</xsl:stylesheet>

Here is another sample showing a variable, which is in Rich Text Format (RTF), and hence, a type of result tree fragment, that is not converted to a node set. Instead, it is passed to a script function, and the XPathNavigator is used to navigate over the nodes.

<xsl:stylesheet version="1.0" xmlns:xsl="http://www.w3.org/1999/XSL/Transform"
        xmlns:msxsl="urn:schemas-microsoft-com:xslt"
        xmlns:user="urn:books"
        exclude-result-prefixes="msxsl">

<xsl:output method="xml" indent="yes" omit-xml-declaration="yes"/>

<xsl:variable name="node-fragment">
    <book>Book1</book>
    <book>Book2</book>
    <book>Book3</book>
    <book>Book4</book>
</xsl:variable>

<msxsl:script implements-prefix="user" language="c#">

<![CDATA[
    string func(XPathNavigator nav)
    {
        bool b = nav.MoveToFirstChild();
        if (b)
            return nav.Value;
        else
            return "Does not exist";
    }

]]>

</msxsl:script>

<xsl:template match="/">
    <first_book>
        <xsl:value-of select="user:func($node-fragment)"/>
    </first_book>
</xsl:template>

</xsl:stylesheet>

The result of transforming any XML with this style sheet is shown in the following output.

Output

<first_book xmlns:user="urn:books">Book1</first_book>

As stated above, the node-set function enables you to convert a result tree fragment into a node set. The resulting node always contains a single node that is the root node of the tree. If you convert a result tree fragment to a node set, then you can use it anywhere a regular node set is used, such as in a for-each statement or in the value of a select attribute. The following lines of code show the fragment being converted to a node set and used as a node set:

<xsl:for-each select="msxsl:node-set($node-fragment)">

<xsl:value-of select="user:func(msxsl:node-set($node-fragment))"/>

When a fragment is converted to a node set, you no longer use the XPathNavigator to navigate over it. For a node set, you use the XPathNodeIterator instead.

In the following example, $var is a variable that is a node tree in the style sheet. The for-each statement, combined with the node-set function, allows the user to iterate over this tree as a node set.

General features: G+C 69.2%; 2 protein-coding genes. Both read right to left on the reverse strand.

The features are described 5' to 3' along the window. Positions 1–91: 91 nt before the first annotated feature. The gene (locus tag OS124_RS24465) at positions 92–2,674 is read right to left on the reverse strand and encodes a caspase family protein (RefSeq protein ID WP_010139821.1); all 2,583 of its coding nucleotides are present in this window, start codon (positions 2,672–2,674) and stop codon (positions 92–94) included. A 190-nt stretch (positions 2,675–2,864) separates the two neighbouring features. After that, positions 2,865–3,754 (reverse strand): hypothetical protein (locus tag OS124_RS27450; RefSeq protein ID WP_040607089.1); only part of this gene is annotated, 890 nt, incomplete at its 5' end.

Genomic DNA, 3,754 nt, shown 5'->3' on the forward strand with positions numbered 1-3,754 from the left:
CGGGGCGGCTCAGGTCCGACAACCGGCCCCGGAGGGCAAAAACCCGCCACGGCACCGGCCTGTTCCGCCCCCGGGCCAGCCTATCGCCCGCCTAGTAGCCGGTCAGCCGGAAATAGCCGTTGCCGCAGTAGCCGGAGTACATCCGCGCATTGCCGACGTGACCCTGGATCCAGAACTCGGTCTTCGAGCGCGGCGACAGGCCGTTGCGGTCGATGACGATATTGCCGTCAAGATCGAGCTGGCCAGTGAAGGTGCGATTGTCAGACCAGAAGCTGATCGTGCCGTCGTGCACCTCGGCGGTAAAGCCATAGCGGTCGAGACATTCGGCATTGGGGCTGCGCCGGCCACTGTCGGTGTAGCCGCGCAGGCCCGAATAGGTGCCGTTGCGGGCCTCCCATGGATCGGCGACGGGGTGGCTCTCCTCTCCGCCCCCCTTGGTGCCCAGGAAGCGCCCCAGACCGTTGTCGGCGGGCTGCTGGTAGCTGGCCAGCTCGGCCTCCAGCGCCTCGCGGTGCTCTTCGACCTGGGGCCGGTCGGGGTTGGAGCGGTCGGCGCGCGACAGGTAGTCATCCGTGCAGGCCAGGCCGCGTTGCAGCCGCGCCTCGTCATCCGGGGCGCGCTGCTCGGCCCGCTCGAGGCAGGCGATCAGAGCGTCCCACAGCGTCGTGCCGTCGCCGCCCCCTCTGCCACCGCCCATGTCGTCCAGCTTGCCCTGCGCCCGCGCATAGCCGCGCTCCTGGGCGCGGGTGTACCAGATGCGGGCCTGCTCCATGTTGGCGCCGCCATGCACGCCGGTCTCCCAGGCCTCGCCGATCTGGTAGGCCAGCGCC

<xsl:stylesheet xmlns:xsl="http://www.w3.org/1999/XSL/Transform"
                xmlns:msxsl="urn:schemas-microsoft-com:xslt"
                xmlns:user="http://www.adventure-works.com"
                version="1.0">
    <xsl:variable name="states">
        <node1>AL</node1>
        <node1>CA</node1>
        <node1>CO</node1>
        <node1>WA</node1>
    </xsl:variable>

    <xsl:template match="/">
            <xsl:for-each select="msxsl:node-set($states)"/> 
    </xsl:template>
</xsl:stylesheet>

Here is another example of a variable that is in RTF, and hence of type result tree fragment, that is converted to a node set before being passed to a script function as XPathNodeIterator.

<xsl:stylesheet version="1.0" xmlns:xsl="http://www.w3.org/1999/XSL/Transform"
        xmlns:msxsl="urn:schemas-microsoft-com:xslt"
        xmlns:user="urn:books"
        exclude-result-prefixes="msxsl">

<xsl:output method="xml" indent="yes" omit-xml-declaration="yes"/>

<xsl:variable name="node-fragment">
    <book>Book1</book>
    <book>Book2</book>
    <book>Book3</book>
    <book>Book4</book>
</xsl:variable>

<msxsl:script implements-prefix="user" language="c#">

<![CDATA[
    string func(XPathNodeIterator it)
    {
        it.MoveNext(); 
        return it.Current.Value; 
        //it.Current returns XPathNavigator positioned on the current node
    }

]]>

</msxsl:script>
<xsl:template match="/">
    <books>
        <xsl:value-of select="user:func(msxsl:node-set($node-fragment))"/>
    </books>
</xsl:template>

</xsl:stylesheet>

The following is the result of transforming XML with this style sheet:

<books xmlns:user="urn:books">Book1Book2Book3Book4</books>